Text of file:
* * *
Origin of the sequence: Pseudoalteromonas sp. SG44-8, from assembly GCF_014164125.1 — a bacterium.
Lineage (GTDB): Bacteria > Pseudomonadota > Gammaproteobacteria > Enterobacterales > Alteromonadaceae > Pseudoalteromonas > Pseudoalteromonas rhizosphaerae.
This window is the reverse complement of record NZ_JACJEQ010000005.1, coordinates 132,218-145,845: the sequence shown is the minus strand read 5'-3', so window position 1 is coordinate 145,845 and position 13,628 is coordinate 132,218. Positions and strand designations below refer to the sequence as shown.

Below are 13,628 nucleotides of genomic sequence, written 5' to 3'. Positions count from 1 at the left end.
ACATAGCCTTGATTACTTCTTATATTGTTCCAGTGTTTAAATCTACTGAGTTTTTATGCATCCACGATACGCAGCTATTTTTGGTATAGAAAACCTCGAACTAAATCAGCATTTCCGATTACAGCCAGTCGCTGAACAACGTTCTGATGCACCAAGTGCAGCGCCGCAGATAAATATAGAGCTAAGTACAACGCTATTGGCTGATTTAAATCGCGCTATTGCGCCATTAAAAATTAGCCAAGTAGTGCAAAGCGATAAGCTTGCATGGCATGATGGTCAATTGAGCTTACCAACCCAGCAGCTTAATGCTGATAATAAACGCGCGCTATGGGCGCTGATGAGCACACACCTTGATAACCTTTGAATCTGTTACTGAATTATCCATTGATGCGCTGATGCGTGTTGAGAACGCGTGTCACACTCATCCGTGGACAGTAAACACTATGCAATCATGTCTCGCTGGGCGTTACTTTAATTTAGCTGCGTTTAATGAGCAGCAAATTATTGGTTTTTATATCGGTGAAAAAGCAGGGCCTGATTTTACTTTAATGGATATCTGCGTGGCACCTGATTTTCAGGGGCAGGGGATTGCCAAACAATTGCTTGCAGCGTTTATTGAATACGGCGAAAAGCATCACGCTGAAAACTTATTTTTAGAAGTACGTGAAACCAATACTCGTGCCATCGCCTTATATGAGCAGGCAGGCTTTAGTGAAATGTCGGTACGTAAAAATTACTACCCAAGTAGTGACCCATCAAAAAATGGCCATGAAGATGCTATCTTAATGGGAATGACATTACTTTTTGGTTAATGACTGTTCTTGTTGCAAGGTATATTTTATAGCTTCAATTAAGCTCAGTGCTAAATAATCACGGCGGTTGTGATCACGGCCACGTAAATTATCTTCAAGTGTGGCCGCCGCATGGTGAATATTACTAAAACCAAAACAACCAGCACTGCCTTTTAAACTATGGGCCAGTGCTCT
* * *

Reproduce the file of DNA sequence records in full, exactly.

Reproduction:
Origin of the sequence: Pseudoalteromonas sp. SG44-8, from assembly GCF_014164125.1 — a bacterium.
Lineage (GTDB): Bacteria > Pseudomonadota > Gammaproteobacteria > Enterobacterales > Alteromonadaceae > Pseudoalteromonas > Pseudoalteromonas rhizosphaerae.
This window is the reverse complement of record NZ_JACJEQ010000005.1, coordinates 132,218-145,845: the sequence shown is the minus strand read 5'-3', so window position 1 is coordinate 145,845 and position 13,628 is coordinate 132,218. Positions and strand designations below refer to the sequence as shown.

Below are 13,628 nucleotides of genomic sequence, written 5' to 3'. Positions count from 1 at the left end.
ACATAGCCTTGATTACTTCTTATATTGTTCCAGTGTTTAAATCTACTGAGTTTTTATGCATCCACGATACGCAGCTATTTTTGGTATAGAAAACCTCGAACTAAATCAGCATTTCCGATTACAGCCAGTCGCTGAACAACGTTCTGATGCACCAAGTGCAGCGCCGCAGATAAATATAGAGCTAAGTACAACGCTATTGGCTGATTTAAATCGCGCTATTGCGCCATTAAAAATTAGCCAAGTAGTGCAAAGCGATAAGCTTGCATGGCATGATGGTCAATTGAGCTTACCAACCCAGCAGCTTAATGCTGATAATAAACGCGCGCTATGGGCGCTGATGAGCACACACCTTGATAACCTTTGAATCTGTTACTGAATTATCCATTGATGCGCTGATGCGTGTTGAGAACGCGTGTCACACTCATCCGTGGACAGTAAACACTATGCAATCATGTCTCGCTGGGCGTTACTTTAATTTAGCTGCGTTTAATGAGCAGCAAATTATTGGTTTTTATATCGGTGAAAAAGCAGGGCCTGATTTTACTTTAATGGATATCTGCGTGGCACCTGATTTTCAGGGGCAGGGGATTGCCAAACAATTGCTTGCAGCGTTTATTGAATACGGCGAAAAGCATCACGCTGAAAACTTATTTTTAGAAGTACGTGAAACCAATACTCGTGCCATCGCCTTATATGAGCAGGCAGGCTTTAGTGAAATGTCGGTACGTAAAAATTACTACCCAAGTAGTGACCCATCAAAAAATGGCCATGAAGATGCTATCTTAATGGGAATGACATTACTTTTTGGTTAATGACTGTTCTTGTTGCAAGGTATATTTTATAGCTTCAATTAAGCTCAGTGCTAAATAATCACGGCGGTTGTGATCACGGCCACGTAAATTATCTTCAAGTGTGGCCGCCGCATGGTGAATATTACTAAAACCAAAACAACCAGCACTGCCTTTTAAACTATGGGCCAGTGCTCT